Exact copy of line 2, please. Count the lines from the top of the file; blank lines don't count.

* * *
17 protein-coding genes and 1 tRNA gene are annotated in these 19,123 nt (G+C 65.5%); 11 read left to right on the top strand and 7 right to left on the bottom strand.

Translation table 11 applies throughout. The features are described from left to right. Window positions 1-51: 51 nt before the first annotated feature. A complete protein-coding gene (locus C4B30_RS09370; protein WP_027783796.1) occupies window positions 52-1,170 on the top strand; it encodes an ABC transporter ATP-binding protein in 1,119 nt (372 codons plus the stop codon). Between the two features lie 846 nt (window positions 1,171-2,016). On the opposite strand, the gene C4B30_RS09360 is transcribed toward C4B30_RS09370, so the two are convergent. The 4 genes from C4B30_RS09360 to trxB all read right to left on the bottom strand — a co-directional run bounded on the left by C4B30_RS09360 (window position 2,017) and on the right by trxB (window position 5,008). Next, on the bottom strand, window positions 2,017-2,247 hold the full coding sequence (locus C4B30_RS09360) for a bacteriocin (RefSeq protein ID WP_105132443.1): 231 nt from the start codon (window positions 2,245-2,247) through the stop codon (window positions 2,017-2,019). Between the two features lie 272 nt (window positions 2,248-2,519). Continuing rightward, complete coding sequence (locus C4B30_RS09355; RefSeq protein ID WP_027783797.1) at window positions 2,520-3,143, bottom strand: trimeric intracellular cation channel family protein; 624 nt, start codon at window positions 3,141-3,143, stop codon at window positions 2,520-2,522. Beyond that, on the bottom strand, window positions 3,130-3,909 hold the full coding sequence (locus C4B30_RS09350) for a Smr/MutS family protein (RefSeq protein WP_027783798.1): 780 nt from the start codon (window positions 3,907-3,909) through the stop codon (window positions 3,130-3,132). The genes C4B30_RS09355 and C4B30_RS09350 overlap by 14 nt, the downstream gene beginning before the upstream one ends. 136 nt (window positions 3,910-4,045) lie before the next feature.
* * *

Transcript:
Translation table 11 applies throughout. The features are described from left to right. Window positions 1-51: 51 nt before the first annotated feature. A complete protein-coding gene (locus C4B30_RS09370; protein WP_027783796.1) occupies window positions 52-1,170 on the top strand; it encodes an ABC transporter ATP-binding protein in 1,119 nt (372 codons plus the stop codon). Between the two features lie 846 nt (window positions 1,171-2,016). On the opposite strand, the gene C4B30_RS09360 is transcribed toward C4B30_RS09370, so the two are convergent. The 4 genes from C4B30_RS09360 to trxB all read right to left on the bottom strand — a co-directional run bounded on the left by C4B30_RS09360 (window position 2,017) and on the right by trxB (window position 5,008). Next, on the bottom strand, window positions 2,017-2,247 hold the full coding sequence (locus C4B30_RS09360) for a bacteriocin (RefSeq protein ID WP_105132443.1): 231 nt from the start codon (window positions 2,245-2,247) through the stop codon (window positions 2,017-2,019). Between the two features lie 272 nt (window positions 2,248-2,519). Continuing rightward, complete coding sequence (locus C4B30_RS09355; RefSeq protein ID WP_027783797.1) at window positions 2,520-3,143, bottom strand: trimeric intracellular cation channel family protein; 624 nt, start codon at window positions 3,141-3,143, stop codon at window positions 2,520-2,522. Beyond that, on the bottom strand, window positions 3,130-3,909 hold the full coding sequence (locus C4B30_RS09350) for a Smr/MutS family protein (RefSeq protein WP_027783798.1): 780 nt from the start codon (window positions 3,907-3,909) through the stop codon (window positions 3,130-3,132). The genes C4B30_RS09355 and C4B30_RS09350 overlap by 14 nt, the downstream gene beginning before the upstream one ends. 136 nt (window positions 3,910-4,045) lie before the next feature.